Fed EX Shooter has no remorse for killings
(CNN) — Geddy Kramer said he suffered from mental instability, frustration and depression.
But as the 19-year-old embarked on a planned massacre at a FedEx facility north of Atlanta, he expressed no sadness, no regrets.
"I'm in my happy place," Kramer wrote. "I'm in my happy place. I'm in my happy place."
These and other jarring statements attributed to Kramer, and released Friday to CNN, do not offer a specific reason why Kramer shot wounded six people late last month at a FedEx package and delivery facility in Kennesaw, before turning a gun on himself.
They do, however, help paint a picture of a man who felt isolated, did drugs and had mental issues. The violent outburst wasn't the result of a sudden decision, he explained, but "more of a several-month snap."
"This wasn't the result of media brainwashing and subliminal messages," Kramer said. "This is my own doing. I'm a sociopath. I want to hurt people."
The Cobb County Police Department released the shooter's apparent thoughts in the form of a pair of brief handwritten notes. One labeled "final requests" was found in Kramer's vehicle outside the FedEx facility, and the other is a three-page note titled "My final thoughts on paper" that was in his house in nearby Acworth.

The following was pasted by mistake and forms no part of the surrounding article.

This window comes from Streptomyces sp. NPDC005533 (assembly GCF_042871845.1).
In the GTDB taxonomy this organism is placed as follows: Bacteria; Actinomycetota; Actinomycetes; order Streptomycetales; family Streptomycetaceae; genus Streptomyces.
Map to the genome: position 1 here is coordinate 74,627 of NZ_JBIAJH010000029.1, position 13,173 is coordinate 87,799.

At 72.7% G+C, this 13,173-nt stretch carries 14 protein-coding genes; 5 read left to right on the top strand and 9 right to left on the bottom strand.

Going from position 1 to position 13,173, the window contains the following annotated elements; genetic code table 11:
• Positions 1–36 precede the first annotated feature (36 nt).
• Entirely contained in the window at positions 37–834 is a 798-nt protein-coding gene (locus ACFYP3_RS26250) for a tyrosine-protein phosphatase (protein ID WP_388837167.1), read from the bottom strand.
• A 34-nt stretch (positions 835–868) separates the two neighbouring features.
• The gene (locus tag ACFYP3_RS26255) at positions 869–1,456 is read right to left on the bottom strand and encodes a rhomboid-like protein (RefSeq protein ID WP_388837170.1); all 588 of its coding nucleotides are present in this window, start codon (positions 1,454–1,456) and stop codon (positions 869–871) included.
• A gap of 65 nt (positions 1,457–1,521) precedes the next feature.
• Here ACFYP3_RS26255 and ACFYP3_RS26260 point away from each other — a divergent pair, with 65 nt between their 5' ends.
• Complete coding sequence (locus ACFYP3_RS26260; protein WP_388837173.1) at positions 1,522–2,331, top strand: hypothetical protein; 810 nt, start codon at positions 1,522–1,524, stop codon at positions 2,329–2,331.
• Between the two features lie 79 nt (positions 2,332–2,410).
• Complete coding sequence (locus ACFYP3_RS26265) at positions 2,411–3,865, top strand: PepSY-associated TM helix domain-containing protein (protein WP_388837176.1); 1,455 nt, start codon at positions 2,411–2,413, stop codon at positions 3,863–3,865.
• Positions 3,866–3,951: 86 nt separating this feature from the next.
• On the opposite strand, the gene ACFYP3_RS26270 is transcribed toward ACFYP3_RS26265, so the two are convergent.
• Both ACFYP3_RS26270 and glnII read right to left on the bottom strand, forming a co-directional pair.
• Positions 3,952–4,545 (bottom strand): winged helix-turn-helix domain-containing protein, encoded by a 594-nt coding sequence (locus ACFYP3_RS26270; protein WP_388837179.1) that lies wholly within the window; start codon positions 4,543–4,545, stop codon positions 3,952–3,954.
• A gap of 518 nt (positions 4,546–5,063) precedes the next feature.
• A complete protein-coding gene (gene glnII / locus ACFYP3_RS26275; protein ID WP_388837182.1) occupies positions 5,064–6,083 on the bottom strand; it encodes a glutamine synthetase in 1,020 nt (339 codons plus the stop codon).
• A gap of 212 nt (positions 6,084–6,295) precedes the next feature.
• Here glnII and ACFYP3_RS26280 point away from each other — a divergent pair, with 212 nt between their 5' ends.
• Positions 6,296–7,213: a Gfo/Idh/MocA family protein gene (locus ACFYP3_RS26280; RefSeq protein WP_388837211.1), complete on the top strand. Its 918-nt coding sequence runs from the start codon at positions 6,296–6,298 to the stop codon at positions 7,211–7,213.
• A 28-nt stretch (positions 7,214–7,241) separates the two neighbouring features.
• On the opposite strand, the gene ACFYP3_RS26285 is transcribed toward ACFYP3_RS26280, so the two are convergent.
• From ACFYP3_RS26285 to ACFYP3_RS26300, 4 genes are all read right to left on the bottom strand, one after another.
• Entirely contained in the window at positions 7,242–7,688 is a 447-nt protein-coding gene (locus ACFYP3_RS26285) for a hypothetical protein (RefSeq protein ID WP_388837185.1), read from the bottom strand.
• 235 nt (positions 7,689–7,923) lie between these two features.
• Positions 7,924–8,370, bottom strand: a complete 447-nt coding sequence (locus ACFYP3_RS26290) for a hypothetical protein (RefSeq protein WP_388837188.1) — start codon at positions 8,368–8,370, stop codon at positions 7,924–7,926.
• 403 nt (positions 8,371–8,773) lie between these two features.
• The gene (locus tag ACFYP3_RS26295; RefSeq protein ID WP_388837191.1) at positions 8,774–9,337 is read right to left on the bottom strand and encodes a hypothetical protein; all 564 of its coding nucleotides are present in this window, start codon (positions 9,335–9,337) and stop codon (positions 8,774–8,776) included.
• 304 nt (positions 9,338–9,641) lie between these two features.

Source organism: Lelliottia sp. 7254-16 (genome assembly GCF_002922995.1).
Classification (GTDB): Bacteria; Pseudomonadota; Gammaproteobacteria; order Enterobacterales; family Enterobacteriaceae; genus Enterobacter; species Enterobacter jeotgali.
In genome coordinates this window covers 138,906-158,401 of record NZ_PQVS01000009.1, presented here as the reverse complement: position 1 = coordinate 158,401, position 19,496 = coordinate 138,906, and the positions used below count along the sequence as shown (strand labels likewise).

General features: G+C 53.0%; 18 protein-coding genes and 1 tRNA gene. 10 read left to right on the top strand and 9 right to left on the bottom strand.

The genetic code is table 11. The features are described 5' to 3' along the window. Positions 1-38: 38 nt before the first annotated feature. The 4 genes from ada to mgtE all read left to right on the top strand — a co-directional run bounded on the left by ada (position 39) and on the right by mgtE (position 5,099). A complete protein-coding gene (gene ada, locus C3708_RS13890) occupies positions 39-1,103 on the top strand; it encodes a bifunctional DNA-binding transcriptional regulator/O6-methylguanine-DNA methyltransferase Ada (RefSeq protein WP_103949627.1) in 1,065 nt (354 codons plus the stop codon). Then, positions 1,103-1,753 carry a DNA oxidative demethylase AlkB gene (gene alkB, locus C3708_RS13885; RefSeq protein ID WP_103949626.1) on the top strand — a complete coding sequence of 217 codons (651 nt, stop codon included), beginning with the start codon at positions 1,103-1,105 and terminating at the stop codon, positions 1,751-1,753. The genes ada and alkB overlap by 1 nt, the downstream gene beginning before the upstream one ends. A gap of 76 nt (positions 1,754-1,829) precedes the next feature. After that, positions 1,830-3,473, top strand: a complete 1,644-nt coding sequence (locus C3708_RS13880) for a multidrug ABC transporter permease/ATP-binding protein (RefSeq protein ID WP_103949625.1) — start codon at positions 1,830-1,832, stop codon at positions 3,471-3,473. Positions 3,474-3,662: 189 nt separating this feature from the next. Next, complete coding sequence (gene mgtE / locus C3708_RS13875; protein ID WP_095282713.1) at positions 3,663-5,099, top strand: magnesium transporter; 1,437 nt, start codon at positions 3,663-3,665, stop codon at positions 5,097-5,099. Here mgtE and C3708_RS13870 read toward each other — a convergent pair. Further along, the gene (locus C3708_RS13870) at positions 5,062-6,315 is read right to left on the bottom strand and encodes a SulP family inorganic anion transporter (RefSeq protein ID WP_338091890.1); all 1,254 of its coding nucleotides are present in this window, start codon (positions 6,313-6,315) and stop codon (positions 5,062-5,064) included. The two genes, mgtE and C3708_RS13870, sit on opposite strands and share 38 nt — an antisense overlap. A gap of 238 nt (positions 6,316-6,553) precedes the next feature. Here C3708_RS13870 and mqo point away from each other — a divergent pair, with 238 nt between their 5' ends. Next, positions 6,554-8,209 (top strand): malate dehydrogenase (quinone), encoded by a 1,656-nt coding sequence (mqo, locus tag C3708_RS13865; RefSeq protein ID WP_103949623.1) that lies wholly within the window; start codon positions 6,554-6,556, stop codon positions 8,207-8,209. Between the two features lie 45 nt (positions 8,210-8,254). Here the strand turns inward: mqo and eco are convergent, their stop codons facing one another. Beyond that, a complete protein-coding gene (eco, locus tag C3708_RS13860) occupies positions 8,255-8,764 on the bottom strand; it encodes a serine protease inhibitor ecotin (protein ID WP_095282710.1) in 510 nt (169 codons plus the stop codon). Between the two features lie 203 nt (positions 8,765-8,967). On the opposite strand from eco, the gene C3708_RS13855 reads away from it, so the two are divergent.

Shortly before 6 a.m. on April 29, Kramer entered the 500,000-square-foot facility and began shooting, according to police. Authorities fielded "numerous" 911 calls in the immediate aftermath, according to Cobb County Police Sgt. Dana Pierce, until Kramer apparently killed himself.
In the message later found in his car, Kramer said that his "first choice for my massacre would start with anyone who sold me drugs and a few others." He added that he'd tried "to get help from ...a therapist, but I've also medicated with several types of drugs, most of which were illegal."
Kramer insists that no music or video games spurred his attack, saying without elaborating that "this was personally and, I guess, to a small extent politically motivated."
"I'm not sad or sorry for the misery I've caused," he wrote.